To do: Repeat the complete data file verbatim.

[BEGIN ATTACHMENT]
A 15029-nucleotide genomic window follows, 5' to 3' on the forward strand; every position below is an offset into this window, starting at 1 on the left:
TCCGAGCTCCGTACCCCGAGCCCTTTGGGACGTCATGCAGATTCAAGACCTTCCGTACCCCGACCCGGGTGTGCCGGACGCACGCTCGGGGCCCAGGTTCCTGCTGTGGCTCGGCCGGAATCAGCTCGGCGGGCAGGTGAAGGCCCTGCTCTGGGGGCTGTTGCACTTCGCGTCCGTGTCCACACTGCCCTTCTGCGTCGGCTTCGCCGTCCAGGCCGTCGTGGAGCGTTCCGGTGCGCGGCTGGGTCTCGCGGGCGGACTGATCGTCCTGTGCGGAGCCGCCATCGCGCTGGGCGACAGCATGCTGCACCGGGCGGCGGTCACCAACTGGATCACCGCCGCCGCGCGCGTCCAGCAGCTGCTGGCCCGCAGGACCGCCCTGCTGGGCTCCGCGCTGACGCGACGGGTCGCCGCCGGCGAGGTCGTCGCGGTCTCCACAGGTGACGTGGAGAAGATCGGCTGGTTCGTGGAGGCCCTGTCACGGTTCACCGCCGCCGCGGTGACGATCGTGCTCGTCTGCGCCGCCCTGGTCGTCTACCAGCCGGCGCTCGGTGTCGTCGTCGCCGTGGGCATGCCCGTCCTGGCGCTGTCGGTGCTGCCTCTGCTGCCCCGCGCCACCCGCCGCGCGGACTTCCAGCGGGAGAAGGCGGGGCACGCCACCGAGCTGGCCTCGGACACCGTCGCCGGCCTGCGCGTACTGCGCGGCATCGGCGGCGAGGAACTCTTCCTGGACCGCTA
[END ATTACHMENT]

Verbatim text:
A 15029-nucleotide genomic window follows, 5' to 3' on the forward strand; every position below is an offset into this window, starting at 1 on the left:
TCCGAGCTCCGTACCCCGAGCCCTTTGGGACGTCATGCAGATTCAAGACCTTCCGTACCCCGACCCGGGTGTGCCGGACGCACGCTCGGGGCCCAGGTTCCTGCTGTGGCTCGGCCGGAATCAGCTCGGCGGGCAGGTGAAGGCCCTGCTCTGGGGGCTGTTGCACTTCGCGTCCGTGTCCACACTGCCCTTCTGCGTCGGCTTCGCCGTCCAGGCCGTCGTGGAGCGTTCCGGTGCGCGGCTGGGTCTCGCGGGCGGACTGATCGTCCTGTGCGGAGCCGCCATCGCGCTGGGCGACAGCATGCTGCACCGGGCGGCGGTCACCAACTGGATCACCGCCGCCGCGCGCGTCCAGCAGCTGCTGGCCCGCAGGACCGCCCTGCTGGGCTCCGCGCTGACGCGACGGGTCGCCGCCGGCGAGGTCGTCGCGGTCTCCACAGGTGACGTGGAGAAGATCGGCTGGTTCGTGGAGGCCCTGTCACGGTTCACCGCCGCCGCGGTGACGATCGTGCTCGTCTGCGCCGCCCTGGTCGTCTACCAGCCGGCGCTCGGTGTCGTCGTCGCCGTGGGCATGCCCGTCCTGGCGCTGTCGGTGCTGCCTCTGCTGCCCCGCGCCACCCGCCGCGCGGACTTCCAGCGGGAGAAGGCGGGGCACGCCACCGAGCTGGCCTCGGACACCGTCGCCGGCCTGCGCGTACTGCGCGGCATCGGCGGCGAGGAACTCTTCCTGGACCGCTA